Accommodation and prediction: The case of the persistent head

Abstract

A not unpopular thesis, when it comes to the confirmation of scientific theories, is that data which were used in the construction of a theory afford poorer support for that theory than data that played no role. Some compelling thought experiments have been offered in favour of this view, not as proof but rather to add some intuitive plausibility. In this paper I consider such thought experiments and argue that they do not support the thesis; the perceived importance of prediction over accommodation, at least in these cases, is illusory. Introduction Background assumptions Strong thesis Weak thesis Conclusions.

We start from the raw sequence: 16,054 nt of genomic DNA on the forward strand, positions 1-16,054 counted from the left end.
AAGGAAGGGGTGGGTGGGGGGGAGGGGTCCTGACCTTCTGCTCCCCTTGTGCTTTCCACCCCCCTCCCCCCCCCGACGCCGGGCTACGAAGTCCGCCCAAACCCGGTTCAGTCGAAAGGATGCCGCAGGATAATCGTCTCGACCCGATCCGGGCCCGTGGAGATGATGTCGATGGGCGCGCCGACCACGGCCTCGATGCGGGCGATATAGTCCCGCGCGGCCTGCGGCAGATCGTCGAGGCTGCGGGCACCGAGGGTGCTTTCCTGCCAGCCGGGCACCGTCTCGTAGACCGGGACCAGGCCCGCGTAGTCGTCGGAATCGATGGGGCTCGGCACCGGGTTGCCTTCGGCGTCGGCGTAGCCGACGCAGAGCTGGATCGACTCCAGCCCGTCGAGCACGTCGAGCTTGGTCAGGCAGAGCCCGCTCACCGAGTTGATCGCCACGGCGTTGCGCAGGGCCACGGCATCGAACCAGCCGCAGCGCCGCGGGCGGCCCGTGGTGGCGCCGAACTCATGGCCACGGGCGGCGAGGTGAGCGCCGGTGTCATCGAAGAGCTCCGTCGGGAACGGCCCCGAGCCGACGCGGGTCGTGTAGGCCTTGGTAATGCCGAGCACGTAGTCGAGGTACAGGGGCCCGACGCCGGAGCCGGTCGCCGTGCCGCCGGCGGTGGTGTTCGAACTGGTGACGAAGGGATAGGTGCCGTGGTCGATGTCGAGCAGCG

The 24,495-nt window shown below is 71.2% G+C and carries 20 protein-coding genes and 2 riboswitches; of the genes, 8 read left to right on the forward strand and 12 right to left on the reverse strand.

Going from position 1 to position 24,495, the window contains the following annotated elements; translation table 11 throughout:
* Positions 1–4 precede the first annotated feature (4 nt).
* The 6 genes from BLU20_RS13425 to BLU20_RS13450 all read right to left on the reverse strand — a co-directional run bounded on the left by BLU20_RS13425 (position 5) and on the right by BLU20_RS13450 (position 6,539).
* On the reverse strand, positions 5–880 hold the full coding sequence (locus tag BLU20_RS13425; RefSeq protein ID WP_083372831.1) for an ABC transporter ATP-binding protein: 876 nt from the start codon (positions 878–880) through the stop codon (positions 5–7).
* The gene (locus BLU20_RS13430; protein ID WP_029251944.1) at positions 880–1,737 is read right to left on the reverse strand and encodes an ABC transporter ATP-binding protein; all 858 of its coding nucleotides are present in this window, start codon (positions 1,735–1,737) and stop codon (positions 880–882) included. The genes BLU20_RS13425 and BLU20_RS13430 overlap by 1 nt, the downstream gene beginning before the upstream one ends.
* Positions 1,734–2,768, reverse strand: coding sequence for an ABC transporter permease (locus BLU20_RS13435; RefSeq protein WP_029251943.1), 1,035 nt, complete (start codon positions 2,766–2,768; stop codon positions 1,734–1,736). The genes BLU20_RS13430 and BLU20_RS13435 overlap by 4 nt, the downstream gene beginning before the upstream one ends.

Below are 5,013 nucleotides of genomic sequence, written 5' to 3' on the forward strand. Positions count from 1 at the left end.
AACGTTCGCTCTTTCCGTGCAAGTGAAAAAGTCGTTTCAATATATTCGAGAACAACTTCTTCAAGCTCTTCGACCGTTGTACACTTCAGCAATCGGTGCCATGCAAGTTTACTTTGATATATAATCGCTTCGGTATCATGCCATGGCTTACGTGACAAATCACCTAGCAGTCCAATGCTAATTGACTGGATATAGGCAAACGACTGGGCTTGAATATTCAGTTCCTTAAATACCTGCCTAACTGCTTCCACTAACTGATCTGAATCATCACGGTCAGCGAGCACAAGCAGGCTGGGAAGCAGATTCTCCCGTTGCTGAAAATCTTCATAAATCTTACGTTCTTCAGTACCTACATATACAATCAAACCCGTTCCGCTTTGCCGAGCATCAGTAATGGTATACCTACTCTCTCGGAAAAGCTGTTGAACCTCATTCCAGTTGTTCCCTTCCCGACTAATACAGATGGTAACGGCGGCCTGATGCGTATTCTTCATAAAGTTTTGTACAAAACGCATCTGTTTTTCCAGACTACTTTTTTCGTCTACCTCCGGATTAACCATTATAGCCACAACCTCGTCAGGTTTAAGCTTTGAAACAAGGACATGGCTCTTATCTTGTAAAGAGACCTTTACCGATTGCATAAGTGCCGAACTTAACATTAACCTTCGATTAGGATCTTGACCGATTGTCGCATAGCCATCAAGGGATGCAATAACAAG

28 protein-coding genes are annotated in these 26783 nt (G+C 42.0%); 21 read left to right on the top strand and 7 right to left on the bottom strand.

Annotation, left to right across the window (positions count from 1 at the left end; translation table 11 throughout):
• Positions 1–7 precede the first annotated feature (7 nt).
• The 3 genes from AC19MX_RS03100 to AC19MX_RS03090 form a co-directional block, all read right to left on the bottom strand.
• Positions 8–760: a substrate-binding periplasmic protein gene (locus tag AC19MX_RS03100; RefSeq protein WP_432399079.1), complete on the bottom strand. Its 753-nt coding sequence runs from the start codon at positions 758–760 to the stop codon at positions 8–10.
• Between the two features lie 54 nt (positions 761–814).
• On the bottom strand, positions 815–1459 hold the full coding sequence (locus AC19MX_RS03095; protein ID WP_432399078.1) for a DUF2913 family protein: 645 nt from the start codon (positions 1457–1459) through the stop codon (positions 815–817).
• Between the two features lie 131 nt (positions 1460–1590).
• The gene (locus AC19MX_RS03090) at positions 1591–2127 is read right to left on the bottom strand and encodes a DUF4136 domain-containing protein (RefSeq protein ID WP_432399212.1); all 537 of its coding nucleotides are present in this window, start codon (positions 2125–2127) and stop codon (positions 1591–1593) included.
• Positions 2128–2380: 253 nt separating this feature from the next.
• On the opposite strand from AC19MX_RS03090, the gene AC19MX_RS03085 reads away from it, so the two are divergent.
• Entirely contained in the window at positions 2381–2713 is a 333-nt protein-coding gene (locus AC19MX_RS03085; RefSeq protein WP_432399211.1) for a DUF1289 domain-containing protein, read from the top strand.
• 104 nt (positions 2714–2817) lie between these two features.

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David Harker
East Tennessee State University

References found in this work

Inference to the Best Explanation.Peter Lipton - 1991 - London and New York: Routledge/Taylor and Francis Group.
Inference to the Best Explanation.Peter Lipton - 1991 - London and New York: Routledge.
Inference to the Best Explanation.Peter Lipton - 2007 - Philosophy and Phenomenological Research 74 (2):421-423.
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Inference to the Best Explanation.Peter Lipton - 2004 - In Martin Curd & Stathis Psillos (eds.), The Routledge Companion to Philosophy of Science. Routledge. pp. 193.

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